As millions of Baby Boomers join others in retirement, income growth will provide less oomph for the economy in the next 20 years. The labor force that remains will include a growing share of workers with less earning power.
Together, the trends will act as a brake on consumer spending, which makes us 70% of gross domestic product of the U.S.
Baby Boomers started turning 65 in 2011, and for the next 16 years, about 10,000 each day will hit the age long associated with retirement, according to the Pew Research Center. The demographic shift will reduce the growth of median income by 0.5% a year through 2030.
The slowdown in income growth will be another drag on household budgets that took a hit during the recession. Median household income dropped 8.3%, to $51,107, in 2012 from the end of 2007, while the poverty rate remains 2.5% higher than in 2007, the Census Bureau reported.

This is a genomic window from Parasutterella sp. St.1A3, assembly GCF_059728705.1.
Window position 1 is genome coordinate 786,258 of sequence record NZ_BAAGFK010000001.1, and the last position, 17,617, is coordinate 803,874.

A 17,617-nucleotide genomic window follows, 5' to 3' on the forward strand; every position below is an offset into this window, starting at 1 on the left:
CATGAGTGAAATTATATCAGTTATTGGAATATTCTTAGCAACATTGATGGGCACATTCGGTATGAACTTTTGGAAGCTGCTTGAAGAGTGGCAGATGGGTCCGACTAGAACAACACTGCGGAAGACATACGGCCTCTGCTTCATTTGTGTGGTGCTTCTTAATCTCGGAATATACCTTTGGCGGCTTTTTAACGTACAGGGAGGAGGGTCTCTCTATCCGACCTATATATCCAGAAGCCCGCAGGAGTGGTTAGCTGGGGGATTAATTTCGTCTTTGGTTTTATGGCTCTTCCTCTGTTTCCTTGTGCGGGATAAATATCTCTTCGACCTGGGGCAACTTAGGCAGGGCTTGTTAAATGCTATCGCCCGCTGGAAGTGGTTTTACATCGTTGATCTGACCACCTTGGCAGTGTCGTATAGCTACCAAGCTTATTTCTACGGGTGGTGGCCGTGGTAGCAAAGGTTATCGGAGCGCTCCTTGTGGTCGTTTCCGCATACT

As more workers retire and the pool of active ones grows less quickly, smaller advances in payrolls will be enough to hold the unemployment rate steady.Books for Boomers: Reviews & Coaching Tips (FREE)
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